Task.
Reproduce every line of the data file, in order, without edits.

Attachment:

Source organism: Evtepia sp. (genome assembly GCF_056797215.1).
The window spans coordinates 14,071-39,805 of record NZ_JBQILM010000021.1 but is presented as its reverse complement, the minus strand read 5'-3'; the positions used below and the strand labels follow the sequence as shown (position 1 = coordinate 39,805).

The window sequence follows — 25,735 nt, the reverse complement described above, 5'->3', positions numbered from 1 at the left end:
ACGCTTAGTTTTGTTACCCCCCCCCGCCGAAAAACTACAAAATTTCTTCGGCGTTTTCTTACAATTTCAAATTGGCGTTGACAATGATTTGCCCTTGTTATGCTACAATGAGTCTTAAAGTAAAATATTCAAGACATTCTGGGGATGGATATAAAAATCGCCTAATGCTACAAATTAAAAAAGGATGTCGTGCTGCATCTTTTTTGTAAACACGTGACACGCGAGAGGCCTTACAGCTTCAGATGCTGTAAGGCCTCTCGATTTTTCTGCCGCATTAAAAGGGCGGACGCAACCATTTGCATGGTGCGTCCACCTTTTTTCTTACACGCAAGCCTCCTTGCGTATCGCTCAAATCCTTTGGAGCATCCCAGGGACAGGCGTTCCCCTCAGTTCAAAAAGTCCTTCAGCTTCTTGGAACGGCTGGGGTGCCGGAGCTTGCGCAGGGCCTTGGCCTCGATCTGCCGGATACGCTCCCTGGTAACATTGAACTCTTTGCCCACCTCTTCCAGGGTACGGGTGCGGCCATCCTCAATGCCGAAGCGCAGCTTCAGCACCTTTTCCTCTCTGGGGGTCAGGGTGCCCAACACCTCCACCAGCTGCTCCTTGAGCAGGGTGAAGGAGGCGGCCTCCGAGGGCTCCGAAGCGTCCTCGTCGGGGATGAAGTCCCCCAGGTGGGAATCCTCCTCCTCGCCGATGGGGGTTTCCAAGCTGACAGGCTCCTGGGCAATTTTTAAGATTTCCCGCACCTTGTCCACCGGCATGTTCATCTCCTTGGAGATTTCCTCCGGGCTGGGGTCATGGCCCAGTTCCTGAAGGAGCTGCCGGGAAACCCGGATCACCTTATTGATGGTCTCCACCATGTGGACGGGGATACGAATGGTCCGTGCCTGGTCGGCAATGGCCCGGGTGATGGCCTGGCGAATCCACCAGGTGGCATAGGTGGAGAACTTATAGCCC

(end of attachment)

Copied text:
Source organism: Evtepia sp. (genome assembly GCF_056797215.1).
The window spans coordinates 14,071-39,805 of record NZ_JBQILM010000021.1 but is presented as its reverse complement, the minus strand read 5'-3'; the positions used below and the strand labels follow the sequence as shown (position 1 = coordinate 39,805).

The window sequence follows — 25,735 nt, the reverse complement described above, 5'->3', positions numbered from 1 at the left end:
ACGCTTAGTTTTGTTACCCCCCCCCGCCGAAAAACTACAAAATTTCTTCGGCGTTTTCTTACAATTTCAAATTGGCGTTGACAATGATTTGCCCTTGTTATGCTACAATGAGTCTTAAAGTAAAATATTCAAGACATTCTGGGGATGGATATAAAAATCGCCTAATGCTACAAATTAAAAAAGGATGTCGTGCTGCATCTTTTTTGTAAACACGTGACACGCGAGAGGCCTTACAGCTTCAGATGCTGTAAGGCCTCTCGATTTTTCTGCCGCATTAAAAGGGCGGACGCAACCATTTGCATGGTGCGTCCACCTTTTTTCTTACACGCAAGCCTCCTTGCGTATCGCTCAAATCCTTTGGAGCATCCCAGGGACAGGCGTTCCCCTCAGTTCAAAAAGTCCTTCAGCTTCTTGGAACGGCTGGGGTGCCGGAGCTTGCGCAGGGCCTTGGCCTCGATCTGCCGGATACGCTCCCTGGTAACATTGAACTCTTTGCCCACCTCTTCCAGGGTACGGGTGCGGCCATCCTCAATGCCGAAGCGCAGCTTCAGCACCTTTTCCTCTCTGGGGGTCAGGGTGCCCAACACCTCCACCAGCTGCTCCTTGAGCAGGGTGAAGGAGGCGGCCTCCGAGGGCTCCGAAGCGTCCTCGTCGGGGATGAAGTCCCCCAGGTGGGAATCCTCCTCCTCGCCGATGGGGGTTTCCAAGCTGACAGGCTCCTGGGCAATTTTTAAGATTTCCCGCACCTTGTCCACCGGCATGTTCATCTCCTTGGAGATTTCCTCCGGGCTGGGGTCATGGCCCAGTTCCTGAAGGAGCTGCCGGGAAACCCGGATCACCTTATTGATGGTCTCCACCATGTGGACGGGGATACGAATGGTCCGTGCCTGGTCGGCAATGGCCCGGGTGATGGCCTGGCGAATCCACCAGGTGGCATAGGTGGAGAACTTATAGCCC